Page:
I went to the first buckbrush and flipped all over it – No fish! I proceeded to the next and caught a big one. I advanced to the next and caught an 8-pounder, the next yielded a big O. The next another over 4 and now the refrigerator which gave me another over 5 pounds! I was sitting on 23 to 25 pounds, and it was only my second stop. So, as promised, I took my co-angler to an offshore spot and let him fish for his five. Everything worked out and I made the Bassmaster Classic. If I hooked those fish in practice, I would not have caught them in the tournament!

Here is my point: Let’s say you have 180 pros practicing and 50 co-anglers pre-fishing, and everyone is hooking fish for three or four days. How many catchable fish will there be for that event? Now consider a tough tournament like last week’s Lewisville Lake, where the bite was tough and the lake fished small. Oh hell, just look up the results to that event.

I constantly hear from pro anglers and co-anglers alike that they just keep hooking fish in practice, and who am I to say not to. However, what if you go into an area not to hook fish but to get bites, and then someone comes along behind you catching them? I will tell you what that means; it means you have to find some place different to fish.

Not hooking fish in practice is just smart fishing; that being stated, I believe a lot of fish are hooked during practice as a result of ego and ignorance. Not ignorance of the stupid kind but more because some anglers don’t know how to not hook one, so I will divulge a few of my pre-fishing “getting bites not hooking bass” secrets. This is not because I am such a nice guy; it is because I would rather catch more in the tournament when they count and not have some ego-driven dunce plaster them when it does not matter.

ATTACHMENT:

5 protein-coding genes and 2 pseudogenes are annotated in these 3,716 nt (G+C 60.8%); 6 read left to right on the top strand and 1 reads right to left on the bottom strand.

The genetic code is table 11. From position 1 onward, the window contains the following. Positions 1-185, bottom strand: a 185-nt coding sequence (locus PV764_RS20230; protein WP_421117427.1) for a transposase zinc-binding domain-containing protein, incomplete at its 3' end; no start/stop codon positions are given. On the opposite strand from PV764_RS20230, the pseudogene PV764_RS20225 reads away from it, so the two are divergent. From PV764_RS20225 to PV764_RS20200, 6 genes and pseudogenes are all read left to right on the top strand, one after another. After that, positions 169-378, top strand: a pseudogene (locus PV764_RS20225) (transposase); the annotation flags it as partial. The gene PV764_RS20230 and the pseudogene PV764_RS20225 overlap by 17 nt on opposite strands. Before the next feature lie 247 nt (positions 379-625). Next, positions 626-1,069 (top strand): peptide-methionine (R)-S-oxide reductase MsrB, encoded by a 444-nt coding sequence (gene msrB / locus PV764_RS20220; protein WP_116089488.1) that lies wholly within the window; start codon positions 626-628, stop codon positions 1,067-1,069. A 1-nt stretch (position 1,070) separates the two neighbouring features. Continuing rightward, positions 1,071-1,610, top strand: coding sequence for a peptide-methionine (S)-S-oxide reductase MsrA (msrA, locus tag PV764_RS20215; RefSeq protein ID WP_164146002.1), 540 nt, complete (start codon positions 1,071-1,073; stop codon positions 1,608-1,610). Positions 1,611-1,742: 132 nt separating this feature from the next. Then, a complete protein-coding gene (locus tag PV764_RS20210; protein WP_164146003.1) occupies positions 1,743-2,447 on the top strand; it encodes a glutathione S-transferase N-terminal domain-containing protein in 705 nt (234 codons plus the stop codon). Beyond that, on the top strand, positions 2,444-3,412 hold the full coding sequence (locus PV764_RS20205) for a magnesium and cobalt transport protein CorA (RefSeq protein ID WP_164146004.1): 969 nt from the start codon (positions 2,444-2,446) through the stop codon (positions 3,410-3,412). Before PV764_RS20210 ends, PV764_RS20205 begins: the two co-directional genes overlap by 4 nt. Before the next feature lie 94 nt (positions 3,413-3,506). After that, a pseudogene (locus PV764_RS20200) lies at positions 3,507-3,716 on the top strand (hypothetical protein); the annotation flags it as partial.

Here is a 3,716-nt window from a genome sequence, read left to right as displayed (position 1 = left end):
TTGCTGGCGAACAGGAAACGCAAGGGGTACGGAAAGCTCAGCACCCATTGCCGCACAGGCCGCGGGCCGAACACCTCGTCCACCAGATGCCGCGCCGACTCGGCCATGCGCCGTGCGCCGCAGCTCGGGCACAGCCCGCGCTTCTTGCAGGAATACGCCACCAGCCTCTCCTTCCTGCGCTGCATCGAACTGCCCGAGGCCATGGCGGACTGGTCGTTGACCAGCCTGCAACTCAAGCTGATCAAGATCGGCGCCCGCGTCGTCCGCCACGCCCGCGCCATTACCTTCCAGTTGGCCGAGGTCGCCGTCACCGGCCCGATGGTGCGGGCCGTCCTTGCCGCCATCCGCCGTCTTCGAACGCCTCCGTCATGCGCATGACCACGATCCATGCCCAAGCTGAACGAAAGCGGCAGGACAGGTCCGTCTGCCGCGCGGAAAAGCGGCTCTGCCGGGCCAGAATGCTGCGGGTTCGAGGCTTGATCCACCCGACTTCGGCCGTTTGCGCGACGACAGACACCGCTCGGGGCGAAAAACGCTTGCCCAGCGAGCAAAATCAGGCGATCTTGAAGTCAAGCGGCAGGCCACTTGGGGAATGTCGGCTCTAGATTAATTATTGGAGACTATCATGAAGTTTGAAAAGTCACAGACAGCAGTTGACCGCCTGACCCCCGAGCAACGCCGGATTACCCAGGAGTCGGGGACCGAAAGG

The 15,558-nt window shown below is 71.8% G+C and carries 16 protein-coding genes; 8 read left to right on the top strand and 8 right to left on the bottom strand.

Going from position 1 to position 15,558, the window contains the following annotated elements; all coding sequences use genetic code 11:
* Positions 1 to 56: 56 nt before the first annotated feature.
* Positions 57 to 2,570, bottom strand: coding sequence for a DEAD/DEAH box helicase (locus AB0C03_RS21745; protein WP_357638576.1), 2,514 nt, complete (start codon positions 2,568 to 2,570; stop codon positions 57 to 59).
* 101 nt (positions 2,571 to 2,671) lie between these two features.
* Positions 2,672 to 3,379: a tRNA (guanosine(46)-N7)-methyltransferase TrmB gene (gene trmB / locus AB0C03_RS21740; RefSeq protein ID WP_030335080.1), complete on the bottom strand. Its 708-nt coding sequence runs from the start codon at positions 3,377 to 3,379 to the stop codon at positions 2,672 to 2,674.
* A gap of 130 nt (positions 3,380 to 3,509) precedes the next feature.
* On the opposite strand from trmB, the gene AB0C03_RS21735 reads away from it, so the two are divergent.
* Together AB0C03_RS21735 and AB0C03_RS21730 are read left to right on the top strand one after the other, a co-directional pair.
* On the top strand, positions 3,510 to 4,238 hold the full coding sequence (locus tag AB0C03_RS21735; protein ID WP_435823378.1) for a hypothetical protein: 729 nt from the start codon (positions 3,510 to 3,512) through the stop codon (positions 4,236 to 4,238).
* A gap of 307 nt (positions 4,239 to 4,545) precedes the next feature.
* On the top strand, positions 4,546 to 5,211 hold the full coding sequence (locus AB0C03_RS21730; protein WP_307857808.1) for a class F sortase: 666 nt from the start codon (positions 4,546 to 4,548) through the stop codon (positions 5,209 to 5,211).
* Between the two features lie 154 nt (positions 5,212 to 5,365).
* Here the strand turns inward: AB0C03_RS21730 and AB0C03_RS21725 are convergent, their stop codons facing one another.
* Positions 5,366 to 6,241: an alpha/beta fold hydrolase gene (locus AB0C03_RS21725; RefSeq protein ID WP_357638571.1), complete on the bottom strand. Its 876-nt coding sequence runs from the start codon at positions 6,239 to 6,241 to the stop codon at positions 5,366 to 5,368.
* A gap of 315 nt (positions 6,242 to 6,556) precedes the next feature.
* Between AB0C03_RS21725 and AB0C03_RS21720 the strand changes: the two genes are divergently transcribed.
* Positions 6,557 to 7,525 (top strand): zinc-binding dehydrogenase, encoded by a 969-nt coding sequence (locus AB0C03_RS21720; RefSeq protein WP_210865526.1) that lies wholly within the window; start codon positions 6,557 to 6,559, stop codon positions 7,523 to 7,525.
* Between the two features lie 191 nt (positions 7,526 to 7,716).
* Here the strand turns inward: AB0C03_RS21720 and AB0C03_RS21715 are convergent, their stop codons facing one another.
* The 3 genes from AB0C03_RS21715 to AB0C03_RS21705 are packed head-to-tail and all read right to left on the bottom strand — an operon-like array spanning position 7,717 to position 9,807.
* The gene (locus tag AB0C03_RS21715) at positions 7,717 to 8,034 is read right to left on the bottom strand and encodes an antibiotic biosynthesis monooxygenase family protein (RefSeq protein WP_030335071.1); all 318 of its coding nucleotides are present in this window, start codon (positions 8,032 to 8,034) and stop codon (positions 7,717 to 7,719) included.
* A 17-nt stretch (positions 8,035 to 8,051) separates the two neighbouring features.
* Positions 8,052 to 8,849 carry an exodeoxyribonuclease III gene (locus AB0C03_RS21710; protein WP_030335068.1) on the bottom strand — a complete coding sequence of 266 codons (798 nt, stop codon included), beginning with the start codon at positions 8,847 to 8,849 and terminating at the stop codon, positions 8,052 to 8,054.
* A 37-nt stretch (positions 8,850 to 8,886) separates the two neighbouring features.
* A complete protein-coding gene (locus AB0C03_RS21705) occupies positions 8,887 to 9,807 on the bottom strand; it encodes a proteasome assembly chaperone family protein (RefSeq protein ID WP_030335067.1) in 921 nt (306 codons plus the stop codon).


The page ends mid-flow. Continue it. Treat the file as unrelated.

This is how to make practice lures:

  1. Soft plastics, Horney toads, drop shots or anything rigged Texas style – This category is the easiest; just use a screw lock instead of a hook.
  2. Jigs, spinnerbaits, buzzbaits or chatterbaits – Cut the hook off just above where it exits your trailer. If you do not want to destroy a lure simply buy heavier gage electrical wire and strip off 1/2 inch or more depending on how big the hook is and thread the plastic wire coating onto your hook so none of the hook point is exposed and so the plastic goes to the hook bend in order to stop it from sliding backwards. This is to prevent accidental hook-ups. NOTE: Wire comes in a wide array of colors, so you can match your bait.
  3. Crankbaits, jerkbaits – You must leave the hooks on them in order for them to run properly, so the only thing to do is bend the hooks closed and I mean really closed. I have bent my hooks down and have had accidental hook-ups.
  4. Topwaters – Easy; take off the hooks.

The biggest question I get is: Then how do you know how big the fish is? This is not an exact science but you can tell a 2-pounder from a 4. If you are not sure, simply apply slight, constant pressure to the fish, and it will come to the surface and you will see it.

Pre-fishing smart is not difficult, so from now on pre-fish to win!